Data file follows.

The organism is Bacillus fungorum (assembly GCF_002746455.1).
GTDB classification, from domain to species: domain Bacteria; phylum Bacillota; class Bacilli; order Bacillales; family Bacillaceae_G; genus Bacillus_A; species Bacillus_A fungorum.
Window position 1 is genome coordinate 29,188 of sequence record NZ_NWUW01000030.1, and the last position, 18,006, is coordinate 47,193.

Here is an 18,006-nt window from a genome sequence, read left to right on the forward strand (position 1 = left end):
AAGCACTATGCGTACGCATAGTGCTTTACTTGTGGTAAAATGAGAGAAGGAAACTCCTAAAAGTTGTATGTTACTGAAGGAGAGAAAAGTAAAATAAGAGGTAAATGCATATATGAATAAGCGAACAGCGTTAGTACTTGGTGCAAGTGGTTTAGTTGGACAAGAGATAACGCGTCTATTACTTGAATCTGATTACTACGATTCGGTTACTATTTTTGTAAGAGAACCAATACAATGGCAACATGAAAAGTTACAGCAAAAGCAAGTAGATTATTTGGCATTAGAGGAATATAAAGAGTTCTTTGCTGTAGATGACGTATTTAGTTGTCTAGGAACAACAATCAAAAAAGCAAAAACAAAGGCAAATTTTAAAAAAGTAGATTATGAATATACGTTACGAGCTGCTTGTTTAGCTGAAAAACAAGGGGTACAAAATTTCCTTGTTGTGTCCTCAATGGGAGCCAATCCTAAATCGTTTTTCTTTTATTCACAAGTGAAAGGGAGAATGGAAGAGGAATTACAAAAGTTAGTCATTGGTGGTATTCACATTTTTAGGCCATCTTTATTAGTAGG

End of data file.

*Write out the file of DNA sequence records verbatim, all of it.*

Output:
The organism is Bacillus fungorum (assembly GCF_002746455.1).
GTDB classification, from domain to species: domain Bacteria; phylum Bacillota; class Bacilli; order Bacillales; family Bacillaceae_G; genus Bacillus_A; species Bacillus_A fungorum.
Window position 1 is genome coordinate 29,188 of sequence record NZ_NWUW01000030.1, and the last position, 18,006, is coordinate 47,193.

Here is an 18,006-nt window from a genome sequence, read left to right on the forward strand (position 1 = left end):
AAGCACTATGCGTACGCATAGTGCTTTACTTGTGGTAAAATGAGAGAAGGAAACTCCTAAAAGTTGTATGTTACTGAAGGAGAGAAAAGTAAAATAAGAGGTAAATGCATATATGAATAAGCGAACAGCGTTAGTACTTGGTGCAAGTGGTTTAGTTGGACAAGAGATAACGCGTCTATTACTTGAATCTGATTACTACGATTCGGTTACTATTTTTGTAAGAGAACCAATACAATGGCAACATGAAAAGTTACAGCAAAAGCAAGTAGATTATTTGGCATTAGAGGAATATAAAGAGTTCTTTGCTGTAGATGACGTATTTAGTTGTCTAGGAACAACAATCAAAAAAGCAAAAACAAAGGCAAATTTTAAAAAAGTAGATTATGAATATACGTTACGAGCTGCTTGTTTAGCTGAAAAACAAGGGGTACAAAATTTCCTTGTTGTGTCCTCAATGGGAGCCAATCCTAAATCGTTTTTCTTTTATTCACAAGTGAAAGGGAGAATGGAAGAGGAATTACAAAAGTTAGTCATTGGTGGTATTCACATTTTTAGGCCATCTTTATTAGTAGG